Last edited by SeanW; 01-30-2021, 10:07 PM.

                      Comment


                      • #12
                        Originally posted by SeanW View Post
                        Now that I think about it...

                        I guess I actually used the Camtasia "SnagIt" feature to make the screen recording (which I'm certain can only export MP4 and tsrec). But perhaps I didn't actually place that raw footage on the Camtasia timeline and do a complete project render and export. I'll try that and report back. Thanks again for your help and making me think twice!
                        What you do is:
                        1. Capture the screen
                        2. The captured file will be loaded onto the Camtasia timeline automatically
                        3. Here you can do either a full edit or a rough edit. This is when I would recommend adding your camera moves to the video.
                        4. After this is completed, export to .avi HQX and you will have your constant frame rate.
                        Jerry
                        Six Gill DV
                        www.sgdvtutorials.com
                        If you own the Tutorials and you need help, PM me.

                        Vistitle YouTube Channel
                        https://www.youtube.com/channel/UCMVlxC8Am4qFbkXJRoPAnMQ/videos

                        Windows 10 Pro up to v.1803 Tweaks for Edius Users
                        http://sgdvtutorials.com/WIN%2010%20...%20V.2.0.0.pdf


                        Main System:: Azrock Z97 Extreme 6, [email protected], 32gb ram, NZXT Z63, Win10 Pro 64, Samsung 850 pro, E7.5/8.5/E9 on separate SSD drives, 2TB Sabrent M.2 NVME, BM MINI MONITOR 4K, 12tb RAID 0 on backplane ,2 BD, Dual LG 27GK65S-B 144Hz monitors, GTX 1080ti SC Black.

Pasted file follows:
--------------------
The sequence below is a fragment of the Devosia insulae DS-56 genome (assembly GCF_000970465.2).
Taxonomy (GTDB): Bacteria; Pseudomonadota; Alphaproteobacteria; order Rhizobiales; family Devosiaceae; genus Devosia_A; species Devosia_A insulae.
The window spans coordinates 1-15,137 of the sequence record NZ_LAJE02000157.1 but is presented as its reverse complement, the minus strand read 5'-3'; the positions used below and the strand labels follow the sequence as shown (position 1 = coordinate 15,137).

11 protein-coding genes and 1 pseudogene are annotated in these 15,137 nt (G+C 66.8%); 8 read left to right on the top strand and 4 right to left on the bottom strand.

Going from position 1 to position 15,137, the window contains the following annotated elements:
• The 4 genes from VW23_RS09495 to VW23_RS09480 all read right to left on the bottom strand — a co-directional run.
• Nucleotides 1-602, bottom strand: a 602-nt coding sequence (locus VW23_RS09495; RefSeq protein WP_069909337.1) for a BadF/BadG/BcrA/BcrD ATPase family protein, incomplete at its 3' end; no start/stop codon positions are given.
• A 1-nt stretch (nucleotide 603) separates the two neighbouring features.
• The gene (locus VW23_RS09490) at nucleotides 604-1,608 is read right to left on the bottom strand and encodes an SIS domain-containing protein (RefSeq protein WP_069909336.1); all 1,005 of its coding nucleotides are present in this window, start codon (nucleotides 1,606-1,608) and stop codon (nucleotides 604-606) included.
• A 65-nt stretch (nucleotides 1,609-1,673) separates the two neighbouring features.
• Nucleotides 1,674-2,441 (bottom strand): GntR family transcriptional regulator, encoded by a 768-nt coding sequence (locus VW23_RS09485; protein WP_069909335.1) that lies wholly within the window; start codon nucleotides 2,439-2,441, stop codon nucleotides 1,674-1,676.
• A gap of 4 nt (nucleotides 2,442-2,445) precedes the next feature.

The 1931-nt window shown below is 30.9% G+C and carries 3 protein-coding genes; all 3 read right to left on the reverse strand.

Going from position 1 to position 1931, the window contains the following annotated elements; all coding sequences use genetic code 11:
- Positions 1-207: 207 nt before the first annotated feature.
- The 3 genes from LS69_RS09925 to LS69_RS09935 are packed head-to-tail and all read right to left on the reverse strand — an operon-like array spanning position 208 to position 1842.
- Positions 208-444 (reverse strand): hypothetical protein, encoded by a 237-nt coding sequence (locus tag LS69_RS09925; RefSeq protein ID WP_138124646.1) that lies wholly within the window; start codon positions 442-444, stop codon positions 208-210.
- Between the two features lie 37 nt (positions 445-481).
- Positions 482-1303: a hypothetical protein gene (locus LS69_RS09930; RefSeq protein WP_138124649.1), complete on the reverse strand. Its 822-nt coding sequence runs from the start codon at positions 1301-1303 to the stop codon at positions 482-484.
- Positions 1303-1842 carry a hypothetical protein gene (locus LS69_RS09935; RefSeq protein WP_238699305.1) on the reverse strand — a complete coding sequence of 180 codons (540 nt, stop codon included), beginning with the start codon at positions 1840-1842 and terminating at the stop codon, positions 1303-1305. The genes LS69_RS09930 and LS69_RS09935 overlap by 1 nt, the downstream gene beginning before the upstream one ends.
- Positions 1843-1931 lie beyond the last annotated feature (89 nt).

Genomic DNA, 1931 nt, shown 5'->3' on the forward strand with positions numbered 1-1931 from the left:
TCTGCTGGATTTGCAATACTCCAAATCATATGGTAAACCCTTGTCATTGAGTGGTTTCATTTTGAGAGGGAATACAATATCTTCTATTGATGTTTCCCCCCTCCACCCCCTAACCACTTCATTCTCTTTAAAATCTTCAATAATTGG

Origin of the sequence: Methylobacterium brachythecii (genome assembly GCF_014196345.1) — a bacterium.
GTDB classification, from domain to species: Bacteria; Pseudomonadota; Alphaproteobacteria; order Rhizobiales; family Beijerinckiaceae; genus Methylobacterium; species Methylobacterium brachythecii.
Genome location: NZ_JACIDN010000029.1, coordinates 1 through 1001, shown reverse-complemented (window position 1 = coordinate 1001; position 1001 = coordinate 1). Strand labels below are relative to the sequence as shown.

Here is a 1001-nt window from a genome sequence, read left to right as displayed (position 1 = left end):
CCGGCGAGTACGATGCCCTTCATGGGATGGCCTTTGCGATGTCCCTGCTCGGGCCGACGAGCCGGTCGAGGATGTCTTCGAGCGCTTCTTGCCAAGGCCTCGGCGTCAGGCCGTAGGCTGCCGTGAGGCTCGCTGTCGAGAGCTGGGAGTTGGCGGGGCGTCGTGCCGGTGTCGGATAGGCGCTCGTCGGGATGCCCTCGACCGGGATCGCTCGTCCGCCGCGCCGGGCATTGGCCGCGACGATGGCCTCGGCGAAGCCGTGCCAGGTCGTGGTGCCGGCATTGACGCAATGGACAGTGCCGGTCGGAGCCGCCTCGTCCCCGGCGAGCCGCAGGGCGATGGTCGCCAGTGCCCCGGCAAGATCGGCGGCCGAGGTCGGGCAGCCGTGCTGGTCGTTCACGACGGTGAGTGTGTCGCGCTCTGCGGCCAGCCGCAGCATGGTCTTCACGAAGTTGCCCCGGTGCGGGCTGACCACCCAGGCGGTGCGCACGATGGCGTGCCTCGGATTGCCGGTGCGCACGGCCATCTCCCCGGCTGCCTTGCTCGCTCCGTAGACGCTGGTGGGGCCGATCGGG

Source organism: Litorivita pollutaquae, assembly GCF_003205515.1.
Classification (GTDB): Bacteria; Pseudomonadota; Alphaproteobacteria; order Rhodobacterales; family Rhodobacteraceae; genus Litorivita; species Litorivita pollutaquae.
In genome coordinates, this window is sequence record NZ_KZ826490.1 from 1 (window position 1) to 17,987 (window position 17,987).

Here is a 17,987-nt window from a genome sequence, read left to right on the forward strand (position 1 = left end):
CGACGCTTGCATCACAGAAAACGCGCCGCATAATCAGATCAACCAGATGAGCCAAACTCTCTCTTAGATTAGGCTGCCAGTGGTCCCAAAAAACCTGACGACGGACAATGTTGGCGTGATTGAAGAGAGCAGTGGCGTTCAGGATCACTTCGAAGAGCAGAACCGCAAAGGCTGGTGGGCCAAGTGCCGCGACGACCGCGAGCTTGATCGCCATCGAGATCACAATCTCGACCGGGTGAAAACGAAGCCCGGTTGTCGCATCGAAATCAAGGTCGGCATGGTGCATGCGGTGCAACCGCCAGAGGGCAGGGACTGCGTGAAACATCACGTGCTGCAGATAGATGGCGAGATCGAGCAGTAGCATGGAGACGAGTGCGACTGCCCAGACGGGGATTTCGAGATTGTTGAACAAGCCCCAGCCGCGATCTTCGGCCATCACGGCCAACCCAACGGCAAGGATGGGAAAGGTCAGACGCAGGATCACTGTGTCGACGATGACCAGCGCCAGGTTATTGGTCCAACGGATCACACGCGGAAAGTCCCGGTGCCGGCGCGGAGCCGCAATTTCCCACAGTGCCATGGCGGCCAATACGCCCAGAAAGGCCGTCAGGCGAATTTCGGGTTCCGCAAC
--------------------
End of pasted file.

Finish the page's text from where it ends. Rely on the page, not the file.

Second System: EditHD Ultimax-i7, X58, [email protected], Corsair H80, Win764, 24gb ram, Storm 3g, Samsung 840 Pro 256, 4tb and 6tb RAID 0 on backplane, GTX 980ti Classified, Edius 9, Apple 30", Samsung 24", dual BD.

                        Comment


                        • #13
                          Originally posted by SeanW View Post
                          OK, thanks for the info GrassValley_PS.

                          It's not actually the bitrate that is the issue, it's the frame rate. Most of these screen capture programs, including Camtasia, capture the screen using a variable frame rate which none of the traditional video editing packages can handle correctly. Personally, I didn't even know variable frame rate was a thing until last week. But apparently variable frame rate is quite common in the gaming community and the world of screen capture.

                          I do think that it is important to have a known frame rate for screen capture. In my opinion, it should match the native frame rate of any other traditional video to be included in the project. I don't think anybody needs or wants "film-like" 3:2 pulldown in their computer screen captures :)
                          If all you are doing is uploading to social media, the variable frame rate won't make a big difference. The file is more than likely going to be re-encoded before airing.
                          Since you want to edit the video in Edius, exporting to .avi GV HQX is going to be the only way to go about getting
                          a constant frame rate for ease of use within Edius.
                          Don't overthink the process.

                          Here is a link to a ton of Camtasia tutorials:
                          https://www.techsmith.com/tutorial-camtasia.html
                          Jerry
                          Six Gill DV
                          www.sgdvtutorials.com
                          If you own the Tutorials and you need help, PM me.

                          Vistitle YouTube Channel
                          https://www.youtube.com/channel/UCMVlxC8Am4qFbkXJRoPAnMQ/videos

                          Windows 10 Pro up to v.1803 Tweaks for Edius Users
                          http://sgdvtutorials.com/WIN%2010%20...%20V.2.0.0.pdf